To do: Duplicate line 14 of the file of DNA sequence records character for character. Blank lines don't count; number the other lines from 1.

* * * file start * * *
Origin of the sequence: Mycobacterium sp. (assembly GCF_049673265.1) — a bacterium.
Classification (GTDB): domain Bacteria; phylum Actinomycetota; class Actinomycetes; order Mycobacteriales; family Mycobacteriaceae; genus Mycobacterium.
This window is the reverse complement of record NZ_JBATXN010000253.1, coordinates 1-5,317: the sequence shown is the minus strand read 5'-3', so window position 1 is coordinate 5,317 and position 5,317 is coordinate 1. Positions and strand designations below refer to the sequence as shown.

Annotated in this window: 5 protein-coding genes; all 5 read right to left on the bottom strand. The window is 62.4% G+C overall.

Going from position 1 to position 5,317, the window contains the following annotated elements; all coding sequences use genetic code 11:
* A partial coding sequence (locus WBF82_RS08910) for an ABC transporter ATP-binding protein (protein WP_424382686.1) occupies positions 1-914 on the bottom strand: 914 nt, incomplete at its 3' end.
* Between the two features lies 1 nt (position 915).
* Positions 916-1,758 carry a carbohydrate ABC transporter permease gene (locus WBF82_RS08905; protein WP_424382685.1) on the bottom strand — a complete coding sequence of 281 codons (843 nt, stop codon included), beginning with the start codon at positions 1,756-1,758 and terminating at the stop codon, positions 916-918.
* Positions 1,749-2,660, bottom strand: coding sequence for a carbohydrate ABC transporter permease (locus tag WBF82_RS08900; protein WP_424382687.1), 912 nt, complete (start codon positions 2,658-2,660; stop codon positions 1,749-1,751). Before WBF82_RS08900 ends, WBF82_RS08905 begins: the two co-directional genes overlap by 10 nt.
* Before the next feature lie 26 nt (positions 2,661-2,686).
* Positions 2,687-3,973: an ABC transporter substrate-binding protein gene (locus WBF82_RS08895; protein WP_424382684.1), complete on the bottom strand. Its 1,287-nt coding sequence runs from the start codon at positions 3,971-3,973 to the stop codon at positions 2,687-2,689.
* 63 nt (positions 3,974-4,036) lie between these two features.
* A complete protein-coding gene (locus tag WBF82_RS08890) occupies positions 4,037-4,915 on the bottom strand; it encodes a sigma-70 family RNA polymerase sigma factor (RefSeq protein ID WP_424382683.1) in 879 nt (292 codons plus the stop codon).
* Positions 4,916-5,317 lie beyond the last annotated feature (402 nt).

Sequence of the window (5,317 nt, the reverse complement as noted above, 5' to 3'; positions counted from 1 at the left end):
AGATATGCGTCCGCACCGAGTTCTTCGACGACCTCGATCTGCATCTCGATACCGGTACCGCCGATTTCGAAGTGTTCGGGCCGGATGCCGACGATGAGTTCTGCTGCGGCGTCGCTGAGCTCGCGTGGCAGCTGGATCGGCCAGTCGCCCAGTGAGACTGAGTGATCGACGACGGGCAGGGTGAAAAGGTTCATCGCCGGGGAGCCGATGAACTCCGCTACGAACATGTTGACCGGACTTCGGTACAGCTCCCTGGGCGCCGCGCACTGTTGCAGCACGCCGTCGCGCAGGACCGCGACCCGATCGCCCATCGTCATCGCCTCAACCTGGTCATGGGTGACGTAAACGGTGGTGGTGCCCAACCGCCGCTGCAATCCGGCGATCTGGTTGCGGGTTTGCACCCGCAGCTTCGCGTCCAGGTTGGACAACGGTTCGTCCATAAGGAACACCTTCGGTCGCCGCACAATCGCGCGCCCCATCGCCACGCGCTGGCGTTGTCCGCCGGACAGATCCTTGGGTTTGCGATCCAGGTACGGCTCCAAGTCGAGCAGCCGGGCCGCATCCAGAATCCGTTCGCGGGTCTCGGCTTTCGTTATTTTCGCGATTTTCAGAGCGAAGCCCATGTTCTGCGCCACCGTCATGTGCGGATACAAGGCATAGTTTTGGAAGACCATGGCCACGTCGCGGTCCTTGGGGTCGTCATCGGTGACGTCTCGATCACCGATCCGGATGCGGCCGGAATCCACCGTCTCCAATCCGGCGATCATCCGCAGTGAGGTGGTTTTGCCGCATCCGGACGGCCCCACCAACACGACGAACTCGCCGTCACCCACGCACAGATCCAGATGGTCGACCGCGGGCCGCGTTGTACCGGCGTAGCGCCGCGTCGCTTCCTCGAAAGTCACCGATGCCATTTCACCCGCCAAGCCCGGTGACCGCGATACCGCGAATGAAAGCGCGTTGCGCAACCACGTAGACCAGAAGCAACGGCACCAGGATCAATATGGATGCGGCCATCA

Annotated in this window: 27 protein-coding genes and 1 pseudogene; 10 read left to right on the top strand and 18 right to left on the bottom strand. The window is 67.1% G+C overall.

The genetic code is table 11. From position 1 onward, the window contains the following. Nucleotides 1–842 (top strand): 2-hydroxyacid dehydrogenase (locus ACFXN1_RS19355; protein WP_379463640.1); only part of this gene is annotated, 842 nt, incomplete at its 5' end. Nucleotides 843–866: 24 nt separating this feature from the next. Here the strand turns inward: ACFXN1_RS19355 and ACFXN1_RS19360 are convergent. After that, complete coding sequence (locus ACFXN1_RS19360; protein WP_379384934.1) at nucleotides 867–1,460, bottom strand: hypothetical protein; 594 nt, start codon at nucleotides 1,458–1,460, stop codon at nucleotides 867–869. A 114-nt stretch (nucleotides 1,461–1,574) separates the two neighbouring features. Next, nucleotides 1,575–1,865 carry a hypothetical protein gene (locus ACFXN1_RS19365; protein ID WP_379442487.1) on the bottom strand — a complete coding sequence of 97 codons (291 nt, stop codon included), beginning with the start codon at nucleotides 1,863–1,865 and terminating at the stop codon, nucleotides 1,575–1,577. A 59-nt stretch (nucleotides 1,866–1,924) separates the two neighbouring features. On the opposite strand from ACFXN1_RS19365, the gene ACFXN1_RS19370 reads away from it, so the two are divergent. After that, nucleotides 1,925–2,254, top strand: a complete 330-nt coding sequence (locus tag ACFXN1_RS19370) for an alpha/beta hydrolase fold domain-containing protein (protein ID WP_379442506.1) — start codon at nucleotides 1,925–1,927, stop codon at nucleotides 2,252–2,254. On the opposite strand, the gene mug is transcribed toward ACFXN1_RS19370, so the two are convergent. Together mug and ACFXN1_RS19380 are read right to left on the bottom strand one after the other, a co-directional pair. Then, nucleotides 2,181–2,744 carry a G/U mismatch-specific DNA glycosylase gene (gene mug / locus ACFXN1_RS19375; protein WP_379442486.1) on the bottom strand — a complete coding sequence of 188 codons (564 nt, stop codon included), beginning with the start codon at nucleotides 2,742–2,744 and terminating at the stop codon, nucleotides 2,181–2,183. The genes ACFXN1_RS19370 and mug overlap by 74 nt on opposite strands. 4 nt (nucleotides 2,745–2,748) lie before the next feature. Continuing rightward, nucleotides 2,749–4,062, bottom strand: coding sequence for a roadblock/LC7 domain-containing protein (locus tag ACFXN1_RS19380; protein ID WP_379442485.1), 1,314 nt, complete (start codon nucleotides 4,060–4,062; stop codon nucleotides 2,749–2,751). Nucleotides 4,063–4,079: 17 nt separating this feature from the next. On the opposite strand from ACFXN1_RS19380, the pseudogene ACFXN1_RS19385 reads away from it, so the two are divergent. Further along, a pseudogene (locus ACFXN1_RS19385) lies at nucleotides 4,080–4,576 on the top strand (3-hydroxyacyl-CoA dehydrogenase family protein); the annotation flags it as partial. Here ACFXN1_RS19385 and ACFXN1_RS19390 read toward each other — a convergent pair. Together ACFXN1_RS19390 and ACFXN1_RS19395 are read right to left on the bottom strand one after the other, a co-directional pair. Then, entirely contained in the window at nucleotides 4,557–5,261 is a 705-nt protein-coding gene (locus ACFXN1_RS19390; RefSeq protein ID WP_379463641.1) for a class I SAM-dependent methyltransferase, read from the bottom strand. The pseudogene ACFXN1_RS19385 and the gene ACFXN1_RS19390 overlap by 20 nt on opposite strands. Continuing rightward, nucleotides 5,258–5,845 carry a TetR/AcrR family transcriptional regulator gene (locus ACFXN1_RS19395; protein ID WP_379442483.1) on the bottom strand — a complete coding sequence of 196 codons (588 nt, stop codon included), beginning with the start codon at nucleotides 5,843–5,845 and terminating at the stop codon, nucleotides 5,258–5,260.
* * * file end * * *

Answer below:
* Positions 4,916-5,317 lie beyond the last annotated feature (402 nt).